The Year Ahead

Among the most terrifying words a rabbi can declare from the bimah are “the new month of Elul begins in the coming week.”

Every year I shake a little, taken aback by how soon that statement means the new year will be beginning. But, as a friend of mine would say “that’s kinda the point!” Elul is the time of year when we start planning for the year to come. The clergy and staff of East Midwood Jewish Center are doing just that and I look forward to 5776 in anticipation of a great year.

Here are some of my plans:

  • Turn our synagogue center into a model of sustainability for Brooklyn and beyond. Synagogues (and other buildings) in the suburbs lately have been built with environmental sustainability in mind, but I look forward to our pride in having balanced sustainability with the heritage of our generations-old building. In addition to financial savings, we will provide our members and neighbors with resources that are scarce around here but are essential for the sustainable functioning of our city going forward. Other resources I hope we will provide will be educational, nutritious and downright fun. Things like solar power, gardens, beehives and composting will require some continued work and decision-making but I look forward to planning and implementing them.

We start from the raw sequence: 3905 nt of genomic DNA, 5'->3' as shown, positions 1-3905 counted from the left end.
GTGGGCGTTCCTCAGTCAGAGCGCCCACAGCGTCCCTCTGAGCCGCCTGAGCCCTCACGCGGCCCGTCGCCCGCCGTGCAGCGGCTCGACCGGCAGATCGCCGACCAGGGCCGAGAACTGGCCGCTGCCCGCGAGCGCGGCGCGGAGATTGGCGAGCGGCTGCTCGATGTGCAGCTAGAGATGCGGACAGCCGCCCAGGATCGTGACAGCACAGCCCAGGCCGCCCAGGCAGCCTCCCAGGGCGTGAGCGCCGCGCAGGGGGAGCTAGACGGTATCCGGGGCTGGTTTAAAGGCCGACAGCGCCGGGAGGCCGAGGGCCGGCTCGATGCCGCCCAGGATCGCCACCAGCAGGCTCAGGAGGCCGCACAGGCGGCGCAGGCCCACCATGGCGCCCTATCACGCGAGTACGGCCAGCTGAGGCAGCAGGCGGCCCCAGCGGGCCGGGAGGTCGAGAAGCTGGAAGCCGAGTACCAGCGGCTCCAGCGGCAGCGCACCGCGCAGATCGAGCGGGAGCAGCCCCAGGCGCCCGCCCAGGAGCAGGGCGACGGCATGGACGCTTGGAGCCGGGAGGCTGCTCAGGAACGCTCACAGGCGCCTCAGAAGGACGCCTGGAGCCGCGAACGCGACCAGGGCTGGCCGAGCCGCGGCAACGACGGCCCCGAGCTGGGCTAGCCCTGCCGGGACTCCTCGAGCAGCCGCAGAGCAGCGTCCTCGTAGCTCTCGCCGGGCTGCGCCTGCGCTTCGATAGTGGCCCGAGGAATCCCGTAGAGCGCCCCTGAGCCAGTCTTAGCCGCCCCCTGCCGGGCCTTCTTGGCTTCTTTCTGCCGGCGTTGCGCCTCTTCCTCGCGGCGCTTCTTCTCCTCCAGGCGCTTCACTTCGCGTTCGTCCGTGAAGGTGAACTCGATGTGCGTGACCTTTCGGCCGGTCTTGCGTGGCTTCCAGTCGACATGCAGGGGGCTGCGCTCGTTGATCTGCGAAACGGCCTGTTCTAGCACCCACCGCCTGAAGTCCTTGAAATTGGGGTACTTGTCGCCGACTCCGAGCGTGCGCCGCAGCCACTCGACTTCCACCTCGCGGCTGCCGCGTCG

• Build on the success of NightShul and our other educational offerings. NightShul is the brainchild of one of our members and, as such, is a great way to offer Jewish education: our community has perceived a need and we are here to fill it. By working with other organizations and synagogues, we are really filling a community need and simultaneously exposing more of the community to EMJC and all we have to offer. I plan to teach more daytime classes in the coming year, too.
  • Further integrate the subcommunities of EMJC. Each month, I am energized by our BimBom group, throughout the week I love interacting with the seniors who come through our days and every other week, I enjoy stopping by Shabbat Katan to say something to the kids (which, by the way, is far more difficult to do for me than talking to the adults!) This, of course, in addition to our daily minyan-goers and our Shabbat regulars. But I believe each group ought to be more aware of what the others are doing, more socially, religiously and communally integrated. I’ll be working this year to bridge those divides.

These are just some of my plans for the coming year and I look forward to hearing from you about them and about your ideas for an enhanced EMJC. I am supported by our legacy, heartened by where we are and excited by who we can become.

What a great way to enter the new year! L’shana Tova uMetuka!

Rabbi Matt Carl